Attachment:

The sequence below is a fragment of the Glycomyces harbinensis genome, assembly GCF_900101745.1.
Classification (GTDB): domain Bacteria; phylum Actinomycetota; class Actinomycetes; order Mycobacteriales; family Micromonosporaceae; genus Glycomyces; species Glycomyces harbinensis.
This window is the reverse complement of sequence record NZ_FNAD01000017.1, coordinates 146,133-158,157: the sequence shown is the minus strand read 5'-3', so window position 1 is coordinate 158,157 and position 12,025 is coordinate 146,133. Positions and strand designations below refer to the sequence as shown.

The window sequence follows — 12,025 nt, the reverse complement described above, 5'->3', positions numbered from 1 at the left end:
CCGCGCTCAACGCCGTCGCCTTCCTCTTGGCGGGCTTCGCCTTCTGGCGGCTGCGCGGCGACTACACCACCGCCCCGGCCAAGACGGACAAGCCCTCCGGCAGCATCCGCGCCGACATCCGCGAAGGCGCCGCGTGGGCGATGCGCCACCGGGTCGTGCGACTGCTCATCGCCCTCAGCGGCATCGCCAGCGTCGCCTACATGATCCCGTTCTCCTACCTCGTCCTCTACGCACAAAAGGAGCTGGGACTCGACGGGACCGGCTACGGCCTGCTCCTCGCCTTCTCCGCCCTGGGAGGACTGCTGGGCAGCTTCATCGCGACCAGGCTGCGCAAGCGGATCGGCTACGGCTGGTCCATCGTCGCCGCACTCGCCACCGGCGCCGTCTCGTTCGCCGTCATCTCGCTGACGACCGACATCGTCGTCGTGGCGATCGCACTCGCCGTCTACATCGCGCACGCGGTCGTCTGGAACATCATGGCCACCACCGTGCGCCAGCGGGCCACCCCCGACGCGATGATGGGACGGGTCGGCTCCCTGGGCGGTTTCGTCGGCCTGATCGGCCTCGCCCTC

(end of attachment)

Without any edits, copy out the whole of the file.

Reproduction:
The sequence below is a fragment of the Glycomyces harbinensis genome, assembly GCF_900101745.1.
Classification (GTDB): domain Bacteria; phylum Actinomycetota; class Actinomycetes; order Mycobacteriales; family Micromonosporaceae; genus Glycomyces; species Glycomyces harbinensis.
This window is the reverse complement of sequence record NZ_FNAD01000017.1, coordinates 146,133-158,157: the sequence shown is the minus strand read 5'-3', so window position 1 is coordinate 158,157 and position 12,025 is coordinate 146,133. Positions and strand designations below refer to the sequence as shown.

The window sequence follows — 12,025 nt, the reverse complement described above, 5'->3', positions numbered from 1 at the left end:
CCGCGCTCAACGCCGTCGCCTTCCTCTTGGCGGGCTTCGCCTTCTGGCGGCTGCGCGGCGACTACACCACCGCCCCGGCCAAGACGGACAAGCCCTCCGGCAGCATCCGCGCCGACATCCGCGAAGGCGCCGCGTGGGCGATGCGCCACCGGGTCGTGCGACTGCTCATCGCCCTCAGCGGCATCGCCAGCGTCGCCTACATGATCCCGTTCTCCTACCTCGTCCTCTACGCACAAAAGGAGCTGGGACTCGACGGGACCGGCTACGGCCTGCTCCTCGCCTTCTCCGCCCTGGGAGGACTGCTGGGCAGCTTCATCGCGACCAGGCTGCGCAAGCGGATCGGCTACGGCTGGTCCATCGTCGCCGCACTCGCCACCGGCGCCGTCTCGTTCGCCGTCATCTCGCTGACGACCGACATCGTCGTCGTGGCGATCGCACTCGCCGTCTACATCGCGCACGCGGTCGTCTGGAACATCATGGCCACCACCGTGCGCCAGCGGGCCACCCCCGACGCGATGATGGGACGGGTCGGCTCCCTGGGCGGTTTCGTCGGCCTGATCGGCCTCGCCCTC